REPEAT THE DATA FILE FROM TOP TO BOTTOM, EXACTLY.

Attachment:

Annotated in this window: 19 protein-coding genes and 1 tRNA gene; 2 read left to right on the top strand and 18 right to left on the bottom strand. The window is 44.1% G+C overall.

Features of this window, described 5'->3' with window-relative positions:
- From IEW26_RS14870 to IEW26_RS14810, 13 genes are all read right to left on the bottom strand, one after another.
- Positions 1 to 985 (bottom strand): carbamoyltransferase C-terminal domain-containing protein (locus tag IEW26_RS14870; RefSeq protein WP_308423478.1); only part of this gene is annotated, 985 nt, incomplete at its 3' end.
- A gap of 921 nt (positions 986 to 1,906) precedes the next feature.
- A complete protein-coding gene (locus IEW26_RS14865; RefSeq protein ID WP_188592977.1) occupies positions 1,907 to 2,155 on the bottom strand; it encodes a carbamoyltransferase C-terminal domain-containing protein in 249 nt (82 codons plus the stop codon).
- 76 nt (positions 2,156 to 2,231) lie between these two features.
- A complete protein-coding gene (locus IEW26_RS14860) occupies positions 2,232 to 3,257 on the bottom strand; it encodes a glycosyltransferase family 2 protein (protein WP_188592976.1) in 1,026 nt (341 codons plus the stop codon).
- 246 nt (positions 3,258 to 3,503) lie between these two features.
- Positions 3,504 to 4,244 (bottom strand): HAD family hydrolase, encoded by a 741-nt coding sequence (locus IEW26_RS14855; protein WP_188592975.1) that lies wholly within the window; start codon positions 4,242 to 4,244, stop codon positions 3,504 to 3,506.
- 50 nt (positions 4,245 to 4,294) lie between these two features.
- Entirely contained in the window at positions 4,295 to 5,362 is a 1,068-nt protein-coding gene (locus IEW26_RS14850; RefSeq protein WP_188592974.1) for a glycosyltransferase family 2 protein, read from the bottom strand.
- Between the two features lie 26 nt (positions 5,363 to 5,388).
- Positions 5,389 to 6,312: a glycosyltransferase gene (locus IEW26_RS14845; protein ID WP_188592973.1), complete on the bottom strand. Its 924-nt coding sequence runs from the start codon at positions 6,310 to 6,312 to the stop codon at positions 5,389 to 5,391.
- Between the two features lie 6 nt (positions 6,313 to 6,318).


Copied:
Annotated in this window: 19 protein-coding genes and 1 tRNA gene; 2 read left to right on the top strand and 18 right to left on the bottom strand. The window is 44.1% G+C overall.

Features of this window, described 5'->3' with window-relative positions:
- From IEW26_RS14870 to IEW26_RS14810, 13 genes are all read right to left on the bottom strand, one after another.
- Positions 1 to 985 (bottom strand): carbamoyltransferase C-terminal domain-containing protein (locus tag IEW26_RS14870; RefSeq protein WP_308423478.1); only part of this gene is annotated, 985 nt, incomplete at its 3' end.
- A gap of 921 nt (positions 986 to 1,906) precedes the next feature.
- A complete protein-coding gene (locus IEW26_RS14865; RefSeq protein ID WP_188592977.1) occupies positions 1,907 to 2,155 on the bottom strand; it encodes a carbamoyltransferase C-terminal domain-containing protein in 249 nt (82 codons plus the stop codon).
- 76 nt (positions 2,156 to 2,231) lie between these two features.
- A complete protein-coding gene (locus IEW26_RS14860) occupies positions 2,232 to 3,257 on the bottom strand; it encodes a glycosyltransferase family 2 protein (protein WP_188592976.1) in 1,026 nt (341 codons plus the stop codon).
- 246 nt (positions 3,258 to 3,503) lie between these two features.
- Positions 3,504 to 4,244 (bottom strand): HAD family hydrolase, encoded by a 741-nt coding sequence (locus IEW26_RS14855; protein WP_188592975.1) that lies wholly within the window; start codon positions 4,242 to 4,244, stop codon positions 3,504 to 3,506.
- 50 nt (positions 4,245 to 4,294) lie between these two features.
- Entirely contained in the window at positions 4,295 to 5,362 is a 1,068-nt protein-coding gene (locus IEW26_RS14850; RefSeq protein WP_188592974.1) for a glycosyltransferase family 2 protein, read from the bottom strand.
- Between the two features lie 26 nt (positions 5,363 to 5,388).
- Positions 5,389 to 6,312: a glycosyltransferase gene (locus IEW26_RS14845; protein ID WP_188592973.1), complete on the bottom strand. Its 924-nt coding sequence runs from the start codon at positions 6,310 to 6,312 to the stop codon at positions 5,389 to 5,391.
- Between the two features lie 6 nt (positions 6,313 to 6,318).